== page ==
Hiring managers and recruiters can often be seen locked in a “he said, she said” battle–blaming one another for the mistakes that resulted in a bad hire, or trying to take all the credit for a good one.
But rather than accepting this as the way things go around HR, hiring managers and recruiters should really start to think about the wants and desires (within reason) of their respective counterparts.
In this two-part post, we’ll give you some guidelines that will help you figure out what your partner needs in order to have a successful recruiting strategy and more.
What a hiring manager wants from a recruiter:
The recruiter should understand the position, and that position’s qualifications.
Before the recruiting even starts, the recruiter should have a good grasp on the hiring manager’s expectations for the position, which includes:
- Cultural fit
- Successful attributes
There are a lot of ways to make this relationship work. One of the best ways to start is by asking a lot of questions:
- Ask for elaboration: If you’re unsure about a certain detail, then ask the hiring manager to elaborate. This might seem irritating, but it’s certainly less irritating than if you were to ask after you’ve been searching for a while.
- Ask your manager to rank their expectations: What are the most important things your hiring manager looks for in a candidate? What qualifications are absolutely necessary, and what would be a bonus to have? These should be outlined before the recruiting process begins.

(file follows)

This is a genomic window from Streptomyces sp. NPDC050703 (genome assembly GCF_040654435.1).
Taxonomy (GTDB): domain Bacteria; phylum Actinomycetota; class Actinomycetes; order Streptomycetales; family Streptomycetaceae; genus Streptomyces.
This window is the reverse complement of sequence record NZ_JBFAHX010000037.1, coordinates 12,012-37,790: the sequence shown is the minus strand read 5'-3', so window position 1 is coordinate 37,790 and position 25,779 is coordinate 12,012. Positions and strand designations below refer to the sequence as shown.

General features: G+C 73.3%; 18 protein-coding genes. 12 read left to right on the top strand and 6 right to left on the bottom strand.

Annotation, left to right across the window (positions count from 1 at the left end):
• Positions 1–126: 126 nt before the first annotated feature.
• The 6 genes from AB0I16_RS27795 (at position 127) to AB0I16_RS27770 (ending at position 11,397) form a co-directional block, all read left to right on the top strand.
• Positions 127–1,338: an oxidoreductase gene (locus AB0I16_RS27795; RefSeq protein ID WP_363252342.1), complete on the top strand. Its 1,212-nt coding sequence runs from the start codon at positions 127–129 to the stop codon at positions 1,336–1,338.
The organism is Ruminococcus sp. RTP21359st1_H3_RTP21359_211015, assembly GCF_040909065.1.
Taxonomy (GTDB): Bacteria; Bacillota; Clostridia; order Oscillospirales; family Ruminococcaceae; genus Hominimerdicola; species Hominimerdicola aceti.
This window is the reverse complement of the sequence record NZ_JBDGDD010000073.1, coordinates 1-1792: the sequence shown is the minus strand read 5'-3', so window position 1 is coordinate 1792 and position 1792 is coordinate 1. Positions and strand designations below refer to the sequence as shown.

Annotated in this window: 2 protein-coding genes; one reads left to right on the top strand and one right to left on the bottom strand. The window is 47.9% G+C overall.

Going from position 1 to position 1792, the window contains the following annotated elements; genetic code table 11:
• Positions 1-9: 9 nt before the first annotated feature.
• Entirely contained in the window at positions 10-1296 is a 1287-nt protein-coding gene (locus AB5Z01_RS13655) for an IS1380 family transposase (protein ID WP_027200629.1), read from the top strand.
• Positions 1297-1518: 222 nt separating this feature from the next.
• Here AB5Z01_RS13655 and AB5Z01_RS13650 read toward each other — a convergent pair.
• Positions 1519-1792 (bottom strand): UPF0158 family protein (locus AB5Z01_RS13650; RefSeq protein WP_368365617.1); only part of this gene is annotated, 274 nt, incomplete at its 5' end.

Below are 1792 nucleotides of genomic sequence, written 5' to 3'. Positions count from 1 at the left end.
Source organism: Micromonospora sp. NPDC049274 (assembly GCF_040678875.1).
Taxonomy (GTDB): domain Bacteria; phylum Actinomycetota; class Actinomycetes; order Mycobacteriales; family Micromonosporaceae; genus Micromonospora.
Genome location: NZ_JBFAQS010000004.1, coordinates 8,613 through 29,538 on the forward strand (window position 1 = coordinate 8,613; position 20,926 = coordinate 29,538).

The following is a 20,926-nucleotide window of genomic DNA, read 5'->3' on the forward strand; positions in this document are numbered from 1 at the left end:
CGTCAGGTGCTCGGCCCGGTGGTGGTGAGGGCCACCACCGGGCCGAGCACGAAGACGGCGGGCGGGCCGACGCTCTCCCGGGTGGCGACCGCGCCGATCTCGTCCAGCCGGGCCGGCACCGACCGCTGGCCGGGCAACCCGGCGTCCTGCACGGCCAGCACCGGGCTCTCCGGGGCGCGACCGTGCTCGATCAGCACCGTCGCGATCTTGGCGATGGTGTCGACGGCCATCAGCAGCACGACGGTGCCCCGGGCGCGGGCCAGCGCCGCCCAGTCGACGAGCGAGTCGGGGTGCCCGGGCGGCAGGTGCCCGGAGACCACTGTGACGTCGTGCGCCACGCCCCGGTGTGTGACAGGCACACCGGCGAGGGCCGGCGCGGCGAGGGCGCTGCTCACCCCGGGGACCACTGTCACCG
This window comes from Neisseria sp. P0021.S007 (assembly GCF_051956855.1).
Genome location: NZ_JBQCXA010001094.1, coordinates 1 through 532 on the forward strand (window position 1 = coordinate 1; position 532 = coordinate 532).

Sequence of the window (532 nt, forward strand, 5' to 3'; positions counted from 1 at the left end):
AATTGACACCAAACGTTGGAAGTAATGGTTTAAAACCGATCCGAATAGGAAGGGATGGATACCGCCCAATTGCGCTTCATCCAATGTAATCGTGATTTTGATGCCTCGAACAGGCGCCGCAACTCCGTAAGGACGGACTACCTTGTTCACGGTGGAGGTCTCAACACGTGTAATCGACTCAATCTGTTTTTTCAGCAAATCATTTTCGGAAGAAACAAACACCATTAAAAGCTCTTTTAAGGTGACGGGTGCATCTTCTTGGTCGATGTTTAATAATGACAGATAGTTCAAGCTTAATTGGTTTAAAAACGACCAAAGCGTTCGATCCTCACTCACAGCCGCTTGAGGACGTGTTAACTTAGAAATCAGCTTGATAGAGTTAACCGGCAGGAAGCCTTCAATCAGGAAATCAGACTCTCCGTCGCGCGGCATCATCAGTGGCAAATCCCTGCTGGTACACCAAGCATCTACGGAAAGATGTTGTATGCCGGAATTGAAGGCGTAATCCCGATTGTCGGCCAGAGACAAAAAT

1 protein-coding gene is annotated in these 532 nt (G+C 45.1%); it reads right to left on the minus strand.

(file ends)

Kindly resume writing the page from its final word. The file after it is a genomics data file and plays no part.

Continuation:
- Be candid: If you find some of the expectations to be too high or unrealistic, let the hiring manager know. We’re not saying that you should shoot down your hiring manager’s goals–your job is to make sure you can find the closest fit to what your hiring manager needs. But if you know that you can’t meet those goals, then you are guaranteed to fail.
Understanding more about the position is the first step to starting a better HR.
The recruiter should really know the candidate.
The last thing anyone wants is a curve-ball being thrown at them, especially late in the interviewing process. This ends up being a waste of not only your company’s time and your hiring managers time, but also the time and effort you put into finding the best candidate possible.
If you know as much as possible about the candidate, you can do a much better job of passing off the information necessary for making a good hire.
On Monday, we’ll close out with part II, going over some of the wants and desires of recruiters. And in the meantime, let us know if you have any questions or thoughts by connecting with us on Facebook or Twitter.